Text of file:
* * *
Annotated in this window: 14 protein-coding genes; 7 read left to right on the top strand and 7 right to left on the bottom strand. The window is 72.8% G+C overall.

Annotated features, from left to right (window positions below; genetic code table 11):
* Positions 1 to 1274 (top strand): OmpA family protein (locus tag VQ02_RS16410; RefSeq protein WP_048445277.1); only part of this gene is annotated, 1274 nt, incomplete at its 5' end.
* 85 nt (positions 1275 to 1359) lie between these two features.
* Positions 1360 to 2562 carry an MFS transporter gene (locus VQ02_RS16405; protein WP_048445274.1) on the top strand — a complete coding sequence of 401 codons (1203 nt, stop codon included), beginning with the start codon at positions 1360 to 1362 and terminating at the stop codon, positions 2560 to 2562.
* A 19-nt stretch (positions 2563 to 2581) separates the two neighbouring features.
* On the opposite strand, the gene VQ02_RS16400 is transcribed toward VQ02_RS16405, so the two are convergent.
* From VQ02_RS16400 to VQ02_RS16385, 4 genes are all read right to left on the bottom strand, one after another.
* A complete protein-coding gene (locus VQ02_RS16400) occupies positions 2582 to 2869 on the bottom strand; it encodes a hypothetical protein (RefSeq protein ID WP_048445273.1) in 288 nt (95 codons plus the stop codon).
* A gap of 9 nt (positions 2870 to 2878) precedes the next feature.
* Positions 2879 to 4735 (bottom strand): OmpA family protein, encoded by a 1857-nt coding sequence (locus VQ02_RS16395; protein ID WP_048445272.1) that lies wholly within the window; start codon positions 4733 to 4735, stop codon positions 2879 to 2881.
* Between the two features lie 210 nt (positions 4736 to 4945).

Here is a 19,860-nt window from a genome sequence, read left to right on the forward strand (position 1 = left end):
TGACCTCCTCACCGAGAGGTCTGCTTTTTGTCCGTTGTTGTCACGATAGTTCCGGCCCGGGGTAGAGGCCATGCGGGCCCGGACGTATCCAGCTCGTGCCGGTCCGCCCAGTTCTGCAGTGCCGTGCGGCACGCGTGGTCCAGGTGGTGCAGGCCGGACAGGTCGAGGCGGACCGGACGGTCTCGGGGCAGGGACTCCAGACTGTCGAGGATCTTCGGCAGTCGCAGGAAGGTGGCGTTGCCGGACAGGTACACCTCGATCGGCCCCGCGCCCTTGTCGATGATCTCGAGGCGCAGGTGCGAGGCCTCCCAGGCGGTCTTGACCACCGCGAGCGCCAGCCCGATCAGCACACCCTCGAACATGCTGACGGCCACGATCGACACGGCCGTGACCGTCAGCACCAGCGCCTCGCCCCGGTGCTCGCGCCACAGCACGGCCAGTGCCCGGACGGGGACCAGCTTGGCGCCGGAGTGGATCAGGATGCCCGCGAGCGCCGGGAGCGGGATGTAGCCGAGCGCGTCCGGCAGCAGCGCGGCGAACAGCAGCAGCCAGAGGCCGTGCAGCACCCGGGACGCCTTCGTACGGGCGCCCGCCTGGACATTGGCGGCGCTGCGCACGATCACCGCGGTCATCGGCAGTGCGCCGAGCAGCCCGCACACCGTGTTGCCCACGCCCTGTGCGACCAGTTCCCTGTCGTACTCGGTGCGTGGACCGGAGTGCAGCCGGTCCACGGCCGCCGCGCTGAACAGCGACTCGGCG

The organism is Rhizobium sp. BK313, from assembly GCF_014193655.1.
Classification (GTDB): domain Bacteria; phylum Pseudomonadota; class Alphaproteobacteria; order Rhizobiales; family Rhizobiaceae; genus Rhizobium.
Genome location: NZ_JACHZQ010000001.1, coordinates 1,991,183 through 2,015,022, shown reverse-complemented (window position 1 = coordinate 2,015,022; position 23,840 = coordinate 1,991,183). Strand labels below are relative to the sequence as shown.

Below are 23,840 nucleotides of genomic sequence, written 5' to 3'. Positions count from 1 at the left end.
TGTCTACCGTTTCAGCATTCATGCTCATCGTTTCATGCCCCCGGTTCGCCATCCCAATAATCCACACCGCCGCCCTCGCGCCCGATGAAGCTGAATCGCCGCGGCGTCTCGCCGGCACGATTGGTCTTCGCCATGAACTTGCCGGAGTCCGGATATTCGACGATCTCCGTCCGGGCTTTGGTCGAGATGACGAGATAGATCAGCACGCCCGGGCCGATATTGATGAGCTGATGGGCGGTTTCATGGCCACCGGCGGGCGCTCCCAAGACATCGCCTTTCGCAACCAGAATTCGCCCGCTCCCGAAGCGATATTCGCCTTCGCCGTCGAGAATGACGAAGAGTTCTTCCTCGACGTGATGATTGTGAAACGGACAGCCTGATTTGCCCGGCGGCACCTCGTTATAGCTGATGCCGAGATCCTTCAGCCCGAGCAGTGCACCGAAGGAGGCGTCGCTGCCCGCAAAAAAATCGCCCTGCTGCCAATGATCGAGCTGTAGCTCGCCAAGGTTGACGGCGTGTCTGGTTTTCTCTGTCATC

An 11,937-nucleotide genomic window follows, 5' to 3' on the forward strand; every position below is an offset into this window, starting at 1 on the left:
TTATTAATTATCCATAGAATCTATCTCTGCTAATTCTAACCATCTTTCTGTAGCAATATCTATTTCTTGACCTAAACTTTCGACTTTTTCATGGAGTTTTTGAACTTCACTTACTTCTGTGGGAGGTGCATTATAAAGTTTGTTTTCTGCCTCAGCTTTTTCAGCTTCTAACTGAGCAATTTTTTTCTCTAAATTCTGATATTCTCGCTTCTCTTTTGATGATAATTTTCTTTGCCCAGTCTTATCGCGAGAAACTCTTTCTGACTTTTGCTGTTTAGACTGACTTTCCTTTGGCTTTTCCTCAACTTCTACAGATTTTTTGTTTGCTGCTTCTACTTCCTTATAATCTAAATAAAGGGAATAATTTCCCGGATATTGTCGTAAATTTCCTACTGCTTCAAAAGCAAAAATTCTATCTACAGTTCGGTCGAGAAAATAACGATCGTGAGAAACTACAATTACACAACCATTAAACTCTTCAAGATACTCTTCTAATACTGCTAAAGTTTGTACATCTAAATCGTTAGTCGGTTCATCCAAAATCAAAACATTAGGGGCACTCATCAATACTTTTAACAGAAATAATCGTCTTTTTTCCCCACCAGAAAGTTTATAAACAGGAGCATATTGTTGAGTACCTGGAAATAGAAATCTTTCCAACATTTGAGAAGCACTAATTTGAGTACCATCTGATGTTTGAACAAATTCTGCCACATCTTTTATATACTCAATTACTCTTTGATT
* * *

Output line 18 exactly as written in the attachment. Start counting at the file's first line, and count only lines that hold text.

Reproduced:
Below are 23,840 nucleotides of genomic sequence, written 5' to 3'. Positions count from 1 at the left end.